The Hong Kong healthcare system operates on a dual-track basis, with public and private sectors that complement each other. Hong Kong operates 42 public hospitals and 11 private hospitals. Public hospitals in Hong Kong are managed and operated by the Hospital Authority (HA), a statutory body monitored by the Secretary for Food and Health of the Hong Kong Government. Meanwhile the private hospitals are all accredited by international accreditation bodies.
To receive inexpensive care from public hospitals, a patient must generally be a Hong Kong resident. With high standards of medical practice, the public sector acts as a safety net for those who cannot afford private services, since the government subsidizes more than 80% of the cost. This has led to a significant imbalance between the public and private systems and an inefficiency to the patients, as the public hospitals provide around 88% of inpatient services, which has resulted in weeks of waiting times for patients.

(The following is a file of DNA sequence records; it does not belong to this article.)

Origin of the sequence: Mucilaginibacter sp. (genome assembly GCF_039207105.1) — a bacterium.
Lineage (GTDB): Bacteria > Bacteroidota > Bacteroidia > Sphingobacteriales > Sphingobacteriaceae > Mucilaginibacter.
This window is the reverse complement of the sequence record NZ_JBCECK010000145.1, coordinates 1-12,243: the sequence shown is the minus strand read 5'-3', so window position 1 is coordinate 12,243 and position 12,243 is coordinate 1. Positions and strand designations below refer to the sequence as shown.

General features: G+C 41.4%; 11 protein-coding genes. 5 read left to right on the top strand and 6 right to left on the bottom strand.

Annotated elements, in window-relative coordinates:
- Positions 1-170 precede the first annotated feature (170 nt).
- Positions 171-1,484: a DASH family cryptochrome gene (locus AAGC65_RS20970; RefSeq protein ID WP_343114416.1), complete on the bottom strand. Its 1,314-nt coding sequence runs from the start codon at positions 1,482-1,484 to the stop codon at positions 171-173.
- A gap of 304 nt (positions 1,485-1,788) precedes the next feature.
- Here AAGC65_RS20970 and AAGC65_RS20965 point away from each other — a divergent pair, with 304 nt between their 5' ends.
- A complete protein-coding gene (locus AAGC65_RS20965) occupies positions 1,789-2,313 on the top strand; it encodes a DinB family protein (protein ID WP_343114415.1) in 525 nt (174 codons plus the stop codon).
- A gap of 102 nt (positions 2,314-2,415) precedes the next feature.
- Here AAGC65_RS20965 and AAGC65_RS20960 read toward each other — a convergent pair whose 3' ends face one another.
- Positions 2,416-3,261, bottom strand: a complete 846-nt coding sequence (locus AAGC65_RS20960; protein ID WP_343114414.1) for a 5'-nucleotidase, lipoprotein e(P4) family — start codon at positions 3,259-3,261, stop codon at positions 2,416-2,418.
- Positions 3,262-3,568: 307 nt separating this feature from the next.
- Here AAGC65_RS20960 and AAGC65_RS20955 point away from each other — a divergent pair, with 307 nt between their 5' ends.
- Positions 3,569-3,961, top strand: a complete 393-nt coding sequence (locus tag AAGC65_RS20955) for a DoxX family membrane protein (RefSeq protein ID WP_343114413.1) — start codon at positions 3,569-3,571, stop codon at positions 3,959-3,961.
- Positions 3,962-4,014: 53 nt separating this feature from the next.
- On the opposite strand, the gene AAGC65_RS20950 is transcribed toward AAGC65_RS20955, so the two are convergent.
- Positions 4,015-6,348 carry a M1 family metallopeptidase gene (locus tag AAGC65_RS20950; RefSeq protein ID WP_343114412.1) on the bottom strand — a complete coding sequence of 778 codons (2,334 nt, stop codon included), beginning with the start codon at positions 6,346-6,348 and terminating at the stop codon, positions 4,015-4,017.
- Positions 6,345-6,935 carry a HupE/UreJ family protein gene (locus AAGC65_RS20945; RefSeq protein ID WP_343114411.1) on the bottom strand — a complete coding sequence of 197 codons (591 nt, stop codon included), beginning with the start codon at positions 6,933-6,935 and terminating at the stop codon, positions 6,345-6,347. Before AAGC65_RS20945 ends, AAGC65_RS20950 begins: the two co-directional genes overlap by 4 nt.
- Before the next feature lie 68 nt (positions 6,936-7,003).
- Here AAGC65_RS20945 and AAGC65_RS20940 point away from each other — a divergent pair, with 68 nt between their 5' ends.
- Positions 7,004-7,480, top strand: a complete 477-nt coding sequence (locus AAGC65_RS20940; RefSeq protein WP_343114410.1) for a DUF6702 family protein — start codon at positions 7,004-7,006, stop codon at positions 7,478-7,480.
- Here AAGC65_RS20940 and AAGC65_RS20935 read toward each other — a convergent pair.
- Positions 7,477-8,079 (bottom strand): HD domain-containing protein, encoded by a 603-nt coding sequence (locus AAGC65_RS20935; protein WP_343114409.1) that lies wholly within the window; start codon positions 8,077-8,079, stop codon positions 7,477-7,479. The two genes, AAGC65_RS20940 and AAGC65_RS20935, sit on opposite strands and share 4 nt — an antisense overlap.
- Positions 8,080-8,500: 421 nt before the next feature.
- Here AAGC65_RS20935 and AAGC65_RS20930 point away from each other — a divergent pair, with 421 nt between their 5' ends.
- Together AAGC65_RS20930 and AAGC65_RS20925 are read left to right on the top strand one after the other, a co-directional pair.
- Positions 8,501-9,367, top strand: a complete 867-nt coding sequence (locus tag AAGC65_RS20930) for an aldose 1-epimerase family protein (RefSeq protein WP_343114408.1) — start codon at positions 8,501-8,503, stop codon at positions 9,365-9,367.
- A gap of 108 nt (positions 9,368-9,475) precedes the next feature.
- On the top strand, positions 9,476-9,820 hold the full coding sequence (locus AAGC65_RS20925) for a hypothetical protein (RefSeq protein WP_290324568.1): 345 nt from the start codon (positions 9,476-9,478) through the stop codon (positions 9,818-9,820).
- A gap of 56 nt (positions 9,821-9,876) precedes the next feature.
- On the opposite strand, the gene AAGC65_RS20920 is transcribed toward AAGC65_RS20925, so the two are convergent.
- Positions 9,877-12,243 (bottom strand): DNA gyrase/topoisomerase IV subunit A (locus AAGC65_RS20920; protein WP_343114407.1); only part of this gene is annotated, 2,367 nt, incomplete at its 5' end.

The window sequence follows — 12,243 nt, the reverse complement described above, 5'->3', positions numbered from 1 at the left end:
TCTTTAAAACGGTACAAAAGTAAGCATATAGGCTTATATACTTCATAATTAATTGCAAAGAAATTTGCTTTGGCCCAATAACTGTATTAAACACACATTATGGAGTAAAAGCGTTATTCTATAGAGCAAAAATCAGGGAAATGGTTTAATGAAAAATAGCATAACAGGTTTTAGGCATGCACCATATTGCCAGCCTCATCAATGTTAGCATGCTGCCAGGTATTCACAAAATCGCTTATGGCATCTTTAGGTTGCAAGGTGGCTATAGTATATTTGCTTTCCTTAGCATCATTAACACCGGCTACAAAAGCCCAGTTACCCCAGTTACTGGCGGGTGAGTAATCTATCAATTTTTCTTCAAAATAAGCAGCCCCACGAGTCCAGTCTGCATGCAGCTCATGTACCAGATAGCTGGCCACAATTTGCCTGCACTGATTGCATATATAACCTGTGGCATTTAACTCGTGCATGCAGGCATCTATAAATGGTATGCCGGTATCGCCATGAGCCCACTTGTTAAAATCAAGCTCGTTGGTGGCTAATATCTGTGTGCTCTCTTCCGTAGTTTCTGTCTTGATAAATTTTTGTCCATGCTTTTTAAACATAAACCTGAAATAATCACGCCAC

Private health care is optional and is usually paid for by private health insurance. The private system doesn’t suffer from the waiting times of the public sector and offers more luxurious options such as better rooms and a better customer experience. However private healthcare is much more expensive, and the pricing of services is not very transparent.
From 2019, the Voluntary Health Insurance Scheme (VHIS) will provide tax deductions for private medical care, to encourage wealthier residents to utilize private medicine and reduce the burden on the public system.
7.4 million(2017, World Bank)
$341 billion(2017, World Bank, USD)
- Healthcare Spending:
$20.8 billion(2017, Brocair estimate, USD)
- Healthcare Spending as % of GDP:
6.1%(2015/2016, Food and Health Bureau of the Government of the Hong Kong Special Administrative Region)
- Annual Healthcare Spending Per Capita:
$2,817(2017, Brocair estimate, USD)